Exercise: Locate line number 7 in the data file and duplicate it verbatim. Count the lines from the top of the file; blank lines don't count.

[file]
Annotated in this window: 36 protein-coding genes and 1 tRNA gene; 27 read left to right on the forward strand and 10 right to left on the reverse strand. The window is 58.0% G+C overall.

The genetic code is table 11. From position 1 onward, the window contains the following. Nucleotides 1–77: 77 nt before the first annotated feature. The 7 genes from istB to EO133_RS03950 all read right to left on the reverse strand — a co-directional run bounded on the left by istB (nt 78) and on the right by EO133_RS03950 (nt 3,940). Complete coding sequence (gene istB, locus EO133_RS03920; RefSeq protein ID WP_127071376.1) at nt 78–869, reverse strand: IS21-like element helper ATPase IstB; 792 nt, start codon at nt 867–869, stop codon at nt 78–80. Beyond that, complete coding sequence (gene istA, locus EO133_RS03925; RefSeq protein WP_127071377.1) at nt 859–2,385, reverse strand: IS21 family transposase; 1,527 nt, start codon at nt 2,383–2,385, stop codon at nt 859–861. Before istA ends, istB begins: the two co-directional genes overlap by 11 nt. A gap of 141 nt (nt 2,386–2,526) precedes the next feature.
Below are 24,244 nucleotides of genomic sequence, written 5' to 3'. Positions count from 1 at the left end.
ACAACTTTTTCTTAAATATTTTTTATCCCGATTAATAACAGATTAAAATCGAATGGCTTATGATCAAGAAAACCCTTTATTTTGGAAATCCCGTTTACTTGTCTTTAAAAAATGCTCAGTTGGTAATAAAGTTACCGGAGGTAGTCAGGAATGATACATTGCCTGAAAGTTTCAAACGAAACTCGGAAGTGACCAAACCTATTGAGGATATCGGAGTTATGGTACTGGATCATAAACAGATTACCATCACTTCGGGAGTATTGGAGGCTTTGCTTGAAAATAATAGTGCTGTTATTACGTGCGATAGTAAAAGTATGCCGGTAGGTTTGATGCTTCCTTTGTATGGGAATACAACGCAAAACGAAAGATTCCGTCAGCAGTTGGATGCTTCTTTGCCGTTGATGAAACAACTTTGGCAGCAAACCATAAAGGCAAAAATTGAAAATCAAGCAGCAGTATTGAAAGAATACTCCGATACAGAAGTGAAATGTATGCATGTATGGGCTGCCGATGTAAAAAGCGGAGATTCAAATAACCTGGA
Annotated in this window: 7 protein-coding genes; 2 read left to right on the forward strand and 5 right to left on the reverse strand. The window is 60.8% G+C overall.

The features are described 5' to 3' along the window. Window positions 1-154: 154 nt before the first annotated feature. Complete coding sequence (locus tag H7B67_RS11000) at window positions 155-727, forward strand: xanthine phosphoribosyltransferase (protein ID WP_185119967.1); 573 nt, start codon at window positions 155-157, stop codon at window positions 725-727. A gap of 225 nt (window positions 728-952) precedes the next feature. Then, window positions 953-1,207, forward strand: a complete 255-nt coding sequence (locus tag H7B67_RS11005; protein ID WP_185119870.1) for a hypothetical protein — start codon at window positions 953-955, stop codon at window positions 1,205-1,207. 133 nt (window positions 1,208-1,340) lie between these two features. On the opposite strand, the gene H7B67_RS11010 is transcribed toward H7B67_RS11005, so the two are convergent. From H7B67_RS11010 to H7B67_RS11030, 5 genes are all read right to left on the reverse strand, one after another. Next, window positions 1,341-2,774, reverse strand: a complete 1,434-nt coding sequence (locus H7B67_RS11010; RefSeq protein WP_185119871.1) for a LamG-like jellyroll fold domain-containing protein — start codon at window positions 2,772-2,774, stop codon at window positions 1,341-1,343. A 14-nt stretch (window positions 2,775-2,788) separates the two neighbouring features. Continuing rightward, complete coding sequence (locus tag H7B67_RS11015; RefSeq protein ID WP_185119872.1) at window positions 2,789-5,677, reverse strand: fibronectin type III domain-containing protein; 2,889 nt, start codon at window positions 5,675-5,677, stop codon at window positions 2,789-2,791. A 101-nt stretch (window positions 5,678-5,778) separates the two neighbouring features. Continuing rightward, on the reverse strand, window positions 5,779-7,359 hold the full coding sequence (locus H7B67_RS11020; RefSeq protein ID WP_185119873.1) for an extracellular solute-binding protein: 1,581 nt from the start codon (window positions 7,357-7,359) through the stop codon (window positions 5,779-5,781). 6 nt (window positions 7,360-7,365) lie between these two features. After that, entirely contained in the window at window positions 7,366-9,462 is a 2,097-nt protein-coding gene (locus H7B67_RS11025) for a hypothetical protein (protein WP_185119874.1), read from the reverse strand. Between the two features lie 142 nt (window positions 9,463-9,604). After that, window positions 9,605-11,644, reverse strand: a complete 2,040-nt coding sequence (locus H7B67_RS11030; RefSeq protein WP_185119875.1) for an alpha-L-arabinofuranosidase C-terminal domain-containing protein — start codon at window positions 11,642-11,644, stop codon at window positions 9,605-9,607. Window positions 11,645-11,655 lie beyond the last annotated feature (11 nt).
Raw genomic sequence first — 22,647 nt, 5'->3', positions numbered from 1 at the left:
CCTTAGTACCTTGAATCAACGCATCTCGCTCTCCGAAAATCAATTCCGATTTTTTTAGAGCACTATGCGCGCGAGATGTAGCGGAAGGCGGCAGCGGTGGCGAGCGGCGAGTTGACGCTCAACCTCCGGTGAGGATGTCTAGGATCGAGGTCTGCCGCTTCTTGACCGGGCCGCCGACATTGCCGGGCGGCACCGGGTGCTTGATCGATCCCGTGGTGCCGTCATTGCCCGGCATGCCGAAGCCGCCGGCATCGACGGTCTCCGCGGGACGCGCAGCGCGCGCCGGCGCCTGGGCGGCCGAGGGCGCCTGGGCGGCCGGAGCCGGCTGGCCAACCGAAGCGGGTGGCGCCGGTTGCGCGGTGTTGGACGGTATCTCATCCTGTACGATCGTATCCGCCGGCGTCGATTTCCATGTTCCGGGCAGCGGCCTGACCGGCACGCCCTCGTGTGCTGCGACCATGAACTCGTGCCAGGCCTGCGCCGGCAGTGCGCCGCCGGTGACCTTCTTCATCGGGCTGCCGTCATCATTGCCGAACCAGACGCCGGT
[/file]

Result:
Raw genomic sequence first — 22,647 nt, 5'->3', positions numbered from 1 at the left: